This week’s Five Things You Shouldn’t Have Missed includes Mark Zuckerberg’s time on Capitol Hill, The Simpsons’ offensive stereotype, Puma’s apology, National Lottery on the move and Mike Bushell’s fall.
1. Zuckerberg’s hearing
We’re struggling to remember a Five Things that didn’t feature Facebook. This week, Mark Zuckerberg went to Congress to sit through two hearings. He was questioned for hours, with the focus split between data privacy concerns and Russian interference in the US election.
Zuckerberg apologised, which drew criticism from those that pointed out he has been apologising since he created Facemash. He was questioned by what are effectively old people, whose grasp of social media was also criticised. A couple of senators landed some stinging accusations but generally very few revelations came out of the hearings, beyond the meme-worthiness of Mark Zuckerberg. One piece of good news for the company – Facebook’s share price recovered slightly from its dip after the Cambridge Analytica scandal. Looks like Zuck is on their side.
Some of the most popular Zuckerberg-as-a-meme tweets:
— Ricky Davila (@TheRickyDavila) April 10, 2018
— Erinn Clark (@postessive) April 10, 2018
— Toby Earle Toby Earle Toby Earle Toby Earle Toby E (@TobyonTV) April 10, 2018
“don’t forget to drink the water, humans like water” pic.twitter.com/RyhWE74Sl4
— ＲＵＩＮ™ (@BravingRuin) April 10, 2018
2. Apu Nahasapeemapetilon
The Simpsons has inexplicably doubled down on an offensive stereotype, upsetting fans with its tone-deaf approach to modern times. Long-time character Apu was previously featured in a documentary by Hari Kondabolu called ‘The Problem With Apu’. That documentary explores the ways in which Apu is an offensive portrayal, including the fact he is voiced by a white actor doing a bad impression of what the Guardian describes as, ‘Peter Sellers doing an Indian accent’.
The Simpsons hit back this week in an episode, with the least morally repugnant character Lisa saying: ‘Something that started decades ago and was applauded and inoffensive is now politically incorrect. What can you do?’
Fans are upset Lisa voices the words and that The Simpsons are effectively telling people to get over it. There are many things that could be done, with people making suggestions on Twitter, including this remarkable example from Warner Brothers.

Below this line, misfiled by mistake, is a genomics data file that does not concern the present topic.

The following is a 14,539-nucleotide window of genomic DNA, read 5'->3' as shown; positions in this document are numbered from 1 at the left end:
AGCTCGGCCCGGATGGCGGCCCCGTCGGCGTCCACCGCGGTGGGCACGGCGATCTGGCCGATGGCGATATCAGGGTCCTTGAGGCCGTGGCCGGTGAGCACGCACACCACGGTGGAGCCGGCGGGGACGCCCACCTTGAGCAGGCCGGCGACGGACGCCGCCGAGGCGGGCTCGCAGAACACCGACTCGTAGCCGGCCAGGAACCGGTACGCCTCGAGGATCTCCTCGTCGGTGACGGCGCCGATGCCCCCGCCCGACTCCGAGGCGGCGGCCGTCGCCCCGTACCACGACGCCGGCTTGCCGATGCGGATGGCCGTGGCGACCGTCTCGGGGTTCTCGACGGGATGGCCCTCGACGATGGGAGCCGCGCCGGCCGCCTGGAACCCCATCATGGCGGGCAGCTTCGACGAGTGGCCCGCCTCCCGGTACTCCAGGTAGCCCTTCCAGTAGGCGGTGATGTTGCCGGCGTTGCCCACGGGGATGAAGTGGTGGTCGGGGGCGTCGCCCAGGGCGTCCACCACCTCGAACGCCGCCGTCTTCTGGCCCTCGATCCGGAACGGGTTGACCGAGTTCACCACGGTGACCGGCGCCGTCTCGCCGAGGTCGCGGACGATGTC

3. What are Puma smoking?
Puma has apologised this week after a campaign misstep. The fashion brand organised an event based around drug dealing culture – with invites on ‘burner phones’ being sent out in puma shoe boxes full of fake money. Once the phone was turned on a message appeared that read: ‘Yo G what u sayin today? Pass tru the House of Hustle’. As reported by WWD, the event location was designed to resemble a ‘trap house’ (a place to buy, sell and produce drugs) with graffiti on the walls, dirty mattresses on the floor, and blacked-out windows.
The campaign faced heavy criticism, especially in light of the recent violent crime surge in the capital. Puma released a statement, which said: ‘We want to make clear that Puma in no way endorses or intends to glamorize drug culture. We never intended associations with drug usage, drug culture or drug dealing in any way and we regret any misunderstandings in this respect. We apologise for any upset or offense caused in the usage of this language.’
4. National Lottery moves to ITV
The National Lottery has moved to ITV, after more than 23 years with the BBC. The results will be aired as a 90-second segment fronted by Stephen Mulhern during the advert break of Britain’s Got Talent on Saturday. The results have been confined to BBC iPlayer since 2017.
Camelot, which operates the Lottery, has said a range of well-known ITV personalities would join Mulhern in future editions. The actual draw won’t be aired live but will be available on the National Lottery’s YouTube channel.
Mulhern said: ‘I feel privileged to be bringing those lucky numbers to the nation but also being able to show players how the money they’ve helped raise has made a difference to communities across the UK’.
5. In at the deep end
BBC reporter Mike Bushell had a nasty surprise while interviewing Commonwealth athletes this week – which is hilarious:
“I’m going to be very careful” – if only BBC reporter Mike Bushell had listened to his own advice ?♂️?? pic.twitter.com/u28ivzFqW2
— BBC News (UK) (@BBCNews) April 11, 2018